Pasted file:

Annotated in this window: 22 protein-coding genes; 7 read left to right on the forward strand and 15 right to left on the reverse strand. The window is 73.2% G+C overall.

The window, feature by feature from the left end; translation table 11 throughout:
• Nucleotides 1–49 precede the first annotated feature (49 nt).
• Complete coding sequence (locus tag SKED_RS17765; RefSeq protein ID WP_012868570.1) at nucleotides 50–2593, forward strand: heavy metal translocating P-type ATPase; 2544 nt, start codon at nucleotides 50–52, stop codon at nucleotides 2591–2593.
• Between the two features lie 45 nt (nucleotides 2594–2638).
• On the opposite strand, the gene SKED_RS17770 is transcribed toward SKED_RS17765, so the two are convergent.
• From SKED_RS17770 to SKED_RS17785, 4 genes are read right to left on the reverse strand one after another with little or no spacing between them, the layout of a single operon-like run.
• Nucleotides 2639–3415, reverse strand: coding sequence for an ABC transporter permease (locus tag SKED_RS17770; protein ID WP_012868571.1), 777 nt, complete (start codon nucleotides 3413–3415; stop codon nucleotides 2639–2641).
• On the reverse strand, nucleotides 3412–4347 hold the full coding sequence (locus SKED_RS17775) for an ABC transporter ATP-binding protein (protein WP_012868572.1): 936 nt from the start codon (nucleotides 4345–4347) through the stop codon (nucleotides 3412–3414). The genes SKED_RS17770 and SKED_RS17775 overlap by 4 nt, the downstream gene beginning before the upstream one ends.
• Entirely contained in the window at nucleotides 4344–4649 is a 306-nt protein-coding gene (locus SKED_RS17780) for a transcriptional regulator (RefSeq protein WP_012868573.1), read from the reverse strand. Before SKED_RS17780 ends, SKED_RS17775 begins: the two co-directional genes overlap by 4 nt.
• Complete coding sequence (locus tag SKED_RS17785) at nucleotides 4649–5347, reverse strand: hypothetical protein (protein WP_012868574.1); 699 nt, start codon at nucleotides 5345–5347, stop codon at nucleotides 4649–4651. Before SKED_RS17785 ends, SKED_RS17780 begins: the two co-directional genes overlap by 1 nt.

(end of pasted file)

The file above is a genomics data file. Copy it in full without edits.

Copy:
Annotated in this window: 22 protein-coding genes; 7 read left to right on the forward strand and 15 right to left on the reverse strand. The window is 73.2% G+C overall.

The window, feature by feature from the left end; translation table 11 throughout:
• Nucleotides 1–49 precede the first annotated feature (49 nt).
• Complete coding sequence (locus tag SKED_RS17765; RefSeq protein ID WP_012868570.1) at nucleotides 50–2593, forward strand: heavy metal translocating P-type ATPase; 2544 nt, start codon at nucleotides 50–52, stop codon at nucleotides 2591–2593.
• Between the two features lie 45 nt (nucleotides 2594–2638).
• On the opposite strand, the gene SKED_RS17770 is transcribed toward SKED_RS17765, so the two are convergent.
• From SKED_RS17770 to SKED_RS17785, 4 genes are read right to left on the reverse strand one after another with little or no spacing between them, the layout of a single operon-like run.
• Nucleotides 2639–3415, reverse strand: coding sequence for an ABC transporter permease (locus tag SKED_RS17770; protein ID WP_012868571.1), 777 nt, complete (start codon nucleotides 3413–3415; stop codon nucleotides 2639–2641).
• On the reverse strand, nucleotides 3412–4347 hold the full coding sequence (locus SKED_RS17775) for an ABC transporter ATP-binding protein (protein WP_012868572.1): 936 nt from the start codon (nucleotides 4345–4347) through the stop codon (nucleotides 3412–3414). The genes SKED_RS17770 and SKED_RS17775 overlap by 4 nt, the downstream gene beginning before the upstream one ends.
• Entirely contained in the window at nucleotides 4344–4649 is a 306-nt protein-coding gene (locus SKED_RS17780) for a transcriptional regulator (RefSeq protein WP_012868573.1), read from the reverse strand. Before SKED_RS17780 ends, SKED_RS17775 begins: the two co-directional genes overlap by 4 nt.
• Complete coding sequence (locus tag SKED_RS17785) at nucleotides 4649–5347, reverse strand: hypothetical protein (protein WP_012868574.1); 699 nt, start codon at nucleotides 5345–5347, stop codon at nucleotides 4649–4651. Before SKED_RS17785 ends, SKED_RS17780 begins: the two co-directional genes overlap by 1 nt.